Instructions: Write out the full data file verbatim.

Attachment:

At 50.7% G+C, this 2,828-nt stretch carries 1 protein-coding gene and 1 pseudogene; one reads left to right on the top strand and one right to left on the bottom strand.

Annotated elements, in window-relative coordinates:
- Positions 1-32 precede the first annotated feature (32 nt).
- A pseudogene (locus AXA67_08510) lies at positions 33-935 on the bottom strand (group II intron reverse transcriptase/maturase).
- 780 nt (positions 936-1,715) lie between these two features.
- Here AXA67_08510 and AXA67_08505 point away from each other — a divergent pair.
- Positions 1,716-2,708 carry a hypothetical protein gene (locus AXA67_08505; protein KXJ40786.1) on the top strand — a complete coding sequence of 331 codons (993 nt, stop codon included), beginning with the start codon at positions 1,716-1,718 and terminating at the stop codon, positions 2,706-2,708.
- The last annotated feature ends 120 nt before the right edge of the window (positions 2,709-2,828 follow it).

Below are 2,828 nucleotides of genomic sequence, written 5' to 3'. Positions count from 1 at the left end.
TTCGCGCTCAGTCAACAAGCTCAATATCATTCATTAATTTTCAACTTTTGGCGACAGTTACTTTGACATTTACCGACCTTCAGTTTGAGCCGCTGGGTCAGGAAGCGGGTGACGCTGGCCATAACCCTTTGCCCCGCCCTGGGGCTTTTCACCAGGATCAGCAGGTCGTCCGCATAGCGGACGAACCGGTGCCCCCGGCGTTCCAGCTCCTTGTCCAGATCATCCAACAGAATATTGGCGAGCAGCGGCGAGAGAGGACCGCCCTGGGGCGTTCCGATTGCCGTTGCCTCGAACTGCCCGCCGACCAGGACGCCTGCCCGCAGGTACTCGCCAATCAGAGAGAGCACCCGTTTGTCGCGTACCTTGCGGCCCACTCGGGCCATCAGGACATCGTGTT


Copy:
At 50.7% G+C, this 2,828-nt stretch carries 1 protein-coding gene and 1 pseudogene; one reads left to right on the top strand and one right to left on the bottom strand.

Annotated elements, in window-relative coordinates:
- Positions 1-32 precede the first annotated feature (32 nt).
- A pseudogene (locus AXA67_08510) lies at positions 33-935 on the bottom strand (group II intron reverse transcriptase/maturase).
- 780 nt (positions 936-1,715) lie between these two features.
- Here AXA67_08510 and AXA67_08505 point away from each other — a divergent pair.
- Positions 1,716-2,708 carry a hypothetical protein gene (locus AXA67_08505; protein KXJ40786.1) on the top strand — a complete coding sequence of 331 codons (993 nt, stop codon included), beginning with the start codon at positions 1,716-1,718 and terminating at the stop codon, positions 2,706-2,708.
- The last annotated feature ends 120 nt before the right edge of the window (positions 2,709-2,828 follow it).

Below are 2,828 nucleotides of genomic sequence, written 5' to 3'. Positions count from 1 at the left end.
TTCGCGCTCAGTCAACAAGCTCAATATCATTCATTAATTTTCAACTTTTGGCGACAGTTACTTTGACATTTACCGACCTTCAGTTTGAGCCGCTGGGTCAGGAAGCGGGTGACGCTGGCCATAACCCTTTGCCCCGCCCTGGGGCTTTTCACCAGGATCAGCAGGTCGTCCGCATAGCGGACGAACCGGTGCCCCCGGCGTTCCAGCTCCTTGTCCAGATCATCCAACAGAATATTGGCGAGCAGCGGCGAGAGAGGACCGCCCTGGGGCGTTCCGATTGCCGTTGCCTCGAACTGCCCGCCGACCAGGACGCCTGCCCGCAGGTACTCGCCAATCAGAGAGAGCACCCGTTTGTCGCGTACCTTGCGGCCCACTCGGGCCATCAGGACATCGTGTT